Schools fight to keep up with demand
Some schools on the outer edges of Sydney are finding it impossible to keep up with the demand by Catholic families for places in their schools.
The Catholic Weekly reports that was the message delivered to the governing body for Sydney's 150 systemic Catholic schools on a tour of Sydney's southwest.
With the cost of housing cheaper in Sydney's west, many young families are moving out to areas such as Liverpool and Fairfield.
And with the population in those areas growing rapidly, Catholic schools are struggling to meet the demands of parents seeking a Catholic education for their kids.
In Liverpool and Fairfield, 37% of the population is Catholic - 10% higher than the national average. And 22% of kids in those areas go to Catholic schools.
"It's part of an on-going struggle and at the moment we can't accommodate all the kids in those areas who want to go to a Catholic school," says Br Kelvin Canavan, executive director of schools in the Sydney archdiocese. "It's a tremendous struggle for these communities and they need capital support from the government.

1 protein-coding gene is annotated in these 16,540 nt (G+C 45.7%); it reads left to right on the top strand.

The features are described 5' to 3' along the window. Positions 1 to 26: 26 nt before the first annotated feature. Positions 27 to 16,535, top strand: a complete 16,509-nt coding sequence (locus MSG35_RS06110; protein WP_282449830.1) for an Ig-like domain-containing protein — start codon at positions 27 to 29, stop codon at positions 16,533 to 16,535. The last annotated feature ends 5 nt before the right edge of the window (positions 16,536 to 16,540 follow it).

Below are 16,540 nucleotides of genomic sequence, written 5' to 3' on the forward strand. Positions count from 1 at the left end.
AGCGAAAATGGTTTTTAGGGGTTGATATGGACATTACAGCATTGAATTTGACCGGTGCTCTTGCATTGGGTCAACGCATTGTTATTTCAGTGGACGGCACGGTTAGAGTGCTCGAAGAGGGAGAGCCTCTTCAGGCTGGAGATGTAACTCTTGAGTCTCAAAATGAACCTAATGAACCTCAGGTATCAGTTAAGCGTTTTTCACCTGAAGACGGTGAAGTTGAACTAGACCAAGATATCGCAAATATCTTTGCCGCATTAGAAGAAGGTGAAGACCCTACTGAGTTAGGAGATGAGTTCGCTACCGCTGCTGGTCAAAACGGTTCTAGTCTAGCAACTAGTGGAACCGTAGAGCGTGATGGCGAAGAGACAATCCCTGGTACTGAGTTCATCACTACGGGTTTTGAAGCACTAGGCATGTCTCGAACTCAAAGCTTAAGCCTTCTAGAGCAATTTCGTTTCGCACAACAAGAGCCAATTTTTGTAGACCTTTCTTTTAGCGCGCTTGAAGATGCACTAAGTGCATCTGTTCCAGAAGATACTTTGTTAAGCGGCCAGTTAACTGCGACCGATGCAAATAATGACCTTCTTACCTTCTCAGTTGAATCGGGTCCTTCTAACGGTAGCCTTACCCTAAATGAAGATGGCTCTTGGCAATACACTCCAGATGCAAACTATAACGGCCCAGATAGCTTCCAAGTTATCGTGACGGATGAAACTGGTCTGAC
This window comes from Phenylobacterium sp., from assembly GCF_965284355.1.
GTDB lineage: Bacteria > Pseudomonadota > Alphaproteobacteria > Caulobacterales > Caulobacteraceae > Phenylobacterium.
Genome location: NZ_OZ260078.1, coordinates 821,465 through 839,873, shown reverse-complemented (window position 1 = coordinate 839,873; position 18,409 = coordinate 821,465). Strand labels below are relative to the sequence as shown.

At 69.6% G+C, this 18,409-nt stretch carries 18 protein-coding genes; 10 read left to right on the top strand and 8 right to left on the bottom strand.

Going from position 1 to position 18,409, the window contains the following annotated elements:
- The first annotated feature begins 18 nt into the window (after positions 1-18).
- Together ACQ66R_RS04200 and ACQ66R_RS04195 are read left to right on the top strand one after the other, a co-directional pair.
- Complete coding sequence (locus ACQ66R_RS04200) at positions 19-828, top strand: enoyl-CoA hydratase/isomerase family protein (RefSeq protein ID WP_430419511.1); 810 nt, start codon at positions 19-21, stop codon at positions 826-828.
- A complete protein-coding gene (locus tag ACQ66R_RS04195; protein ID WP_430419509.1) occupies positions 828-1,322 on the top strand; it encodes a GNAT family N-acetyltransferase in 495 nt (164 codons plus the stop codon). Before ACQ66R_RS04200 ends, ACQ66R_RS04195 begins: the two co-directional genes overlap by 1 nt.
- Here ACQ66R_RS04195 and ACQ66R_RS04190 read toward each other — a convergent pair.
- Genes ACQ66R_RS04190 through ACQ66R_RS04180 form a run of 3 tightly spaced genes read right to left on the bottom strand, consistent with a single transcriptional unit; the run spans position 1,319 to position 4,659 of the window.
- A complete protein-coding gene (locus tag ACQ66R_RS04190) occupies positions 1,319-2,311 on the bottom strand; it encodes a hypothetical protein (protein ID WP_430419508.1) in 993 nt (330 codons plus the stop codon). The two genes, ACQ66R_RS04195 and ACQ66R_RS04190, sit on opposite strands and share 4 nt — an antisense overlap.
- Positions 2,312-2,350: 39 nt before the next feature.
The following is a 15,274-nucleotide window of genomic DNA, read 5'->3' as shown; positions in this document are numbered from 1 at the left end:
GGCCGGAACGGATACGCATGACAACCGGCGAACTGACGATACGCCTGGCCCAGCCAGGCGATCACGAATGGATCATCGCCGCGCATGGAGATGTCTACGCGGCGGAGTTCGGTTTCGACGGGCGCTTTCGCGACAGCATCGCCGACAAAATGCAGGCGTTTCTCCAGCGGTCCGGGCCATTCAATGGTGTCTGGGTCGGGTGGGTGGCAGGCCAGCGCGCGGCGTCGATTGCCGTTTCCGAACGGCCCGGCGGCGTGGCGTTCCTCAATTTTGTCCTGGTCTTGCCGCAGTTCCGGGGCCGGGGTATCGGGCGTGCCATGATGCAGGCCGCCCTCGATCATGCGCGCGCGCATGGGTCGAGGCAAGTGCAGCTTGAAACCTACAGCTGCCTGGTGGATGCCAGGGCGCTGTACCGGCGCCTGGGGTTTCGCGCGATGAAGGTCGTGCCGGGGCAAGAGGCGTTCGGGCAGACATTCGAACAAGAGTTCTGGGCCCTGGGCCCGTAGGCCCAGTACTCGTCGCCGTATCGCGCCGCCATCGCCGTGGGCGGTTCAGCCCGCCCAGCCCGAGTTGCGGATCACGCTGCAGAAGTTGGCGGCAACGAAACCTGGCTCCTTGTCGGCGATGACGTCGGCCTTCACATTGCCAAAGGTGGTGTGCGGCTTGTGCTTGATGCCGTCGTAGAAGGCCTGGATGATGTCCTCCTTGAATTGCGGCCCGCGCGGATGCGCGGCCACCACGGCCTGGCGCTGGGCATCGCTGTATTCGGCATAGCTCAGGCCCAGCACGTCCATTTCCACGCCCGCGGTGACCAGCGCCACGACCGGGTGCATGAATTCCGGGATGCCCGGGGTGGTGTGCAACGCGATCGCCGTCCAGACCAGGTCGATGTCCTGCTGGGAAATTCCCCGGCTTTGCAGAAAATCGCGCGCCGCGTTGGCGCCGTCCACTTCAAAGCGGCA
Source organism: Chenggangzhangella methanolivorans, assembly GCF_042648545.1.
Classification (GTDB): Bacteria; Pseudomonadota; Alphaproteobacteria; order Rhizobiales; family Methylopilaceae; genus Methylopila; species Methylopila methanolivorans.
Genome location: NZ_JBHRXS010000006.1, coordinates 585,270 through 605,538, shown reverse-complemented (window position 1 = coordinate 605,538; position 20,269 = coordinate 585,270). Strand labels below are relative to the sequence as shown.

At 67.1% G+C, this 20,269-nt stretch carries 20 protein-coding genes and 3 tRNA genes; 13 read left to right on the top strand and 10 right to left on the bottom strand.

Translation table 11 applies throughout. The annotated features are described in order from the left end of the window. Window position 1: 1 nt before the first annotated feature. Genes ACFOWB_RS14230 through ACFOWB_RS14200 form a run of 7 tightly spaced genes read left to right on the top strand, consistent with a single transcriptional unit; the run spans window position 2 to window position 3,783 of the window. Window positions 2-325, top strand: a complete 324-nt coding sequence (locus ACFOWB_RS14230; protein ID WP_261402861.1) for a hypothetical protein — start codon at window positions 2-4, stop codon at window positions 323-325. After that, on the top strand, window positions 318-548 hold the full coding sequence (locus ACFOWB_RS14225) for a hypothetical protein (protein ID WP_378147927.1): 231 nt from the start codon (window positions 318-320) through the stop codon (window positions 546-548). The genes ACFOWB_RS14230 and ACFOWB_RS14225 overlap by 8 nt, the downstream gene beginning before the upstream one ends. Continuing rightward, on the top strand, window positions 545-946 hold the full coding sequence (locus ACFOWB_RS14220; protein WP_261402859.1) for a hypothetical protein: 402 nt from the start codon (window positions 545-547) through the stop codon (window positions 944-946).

"There's tremendous excitement with new families moving into the area, so it's important for the Catholic Church to meet their requirements."
These sentiments are echoed by Michael Addicoat, principal of Freeman Catholic College, Bonnyrigg, who says there have been 298 applications from Catholic families for the 215 places on offer for the Year 7 intake for 2003.
"This means that we have to turn away 83 Catholic students, and hope to find them places in neighbouring Catholic schools," he says.
Catholic Education Office Sydney
18 Jul 2002